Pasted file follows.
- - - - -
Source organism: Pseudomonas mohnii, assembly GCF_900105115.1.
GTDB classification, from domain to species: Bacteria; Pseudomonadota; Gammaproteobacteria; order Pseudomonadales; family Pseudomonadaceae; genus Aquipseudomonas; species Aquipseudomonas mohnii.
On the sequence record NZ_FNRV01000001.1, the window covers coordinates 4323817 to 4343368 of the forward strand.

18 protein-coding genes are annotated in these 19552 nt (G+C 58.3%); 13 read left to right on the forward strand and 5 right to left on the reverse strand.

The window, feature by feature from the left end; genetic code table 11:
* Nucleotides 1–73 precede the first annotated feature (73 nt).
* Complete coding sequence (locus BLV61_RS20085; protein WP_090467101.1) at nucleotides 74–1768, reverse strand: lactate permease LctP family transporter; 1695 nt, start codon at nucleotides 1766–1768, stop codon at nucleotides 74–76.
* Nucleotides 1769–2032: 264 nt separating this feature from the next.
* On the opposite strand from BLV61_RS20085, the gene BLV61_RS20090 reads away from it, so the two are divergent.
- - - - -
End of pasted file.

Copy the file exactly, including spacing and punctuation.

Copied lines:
Source organism: Pseudomonas mohnii, assembly GCF_900105115.1.
GTDB classification, from domain to species: Bacteria; Pseudomonadota; Gammaproteobacteria; order Pseudomonadales; family Pseudomonadaceae; genus Aquipseudomonas; species Aquipseudomonas mohnii.
On the sequence record NZ_FNRV01000001.1, the window covers coordinates 4323817 to 4343368 of the forward strand.

18 protein-coding genes are annotated in these 19552 nt (G+C 58.3%); 13 read left to right on the forward strand and 5 right to left on the reverse strand.

The window, feature by feature from the left end; genetic code table 11:
* Nucleotides 1–73 precede the first annotated feature (73 nt).
* Complete coding sequence (locus BLV61_RS20085; protein WP_090467101.1) at nucleotides 74–1768, reverse strand: lactate permease LctP family transporter; 1695 nt, start codon at nucleotides 1766–1768, stop codon at nucleotides 74–76.
* Nucleotides 1769–2032: 264 nt separating this feature from the next.
* On the opposite strand from BLV61_RS20085, the gene BLV61_RS20090 reads away from it, so the two are divergent.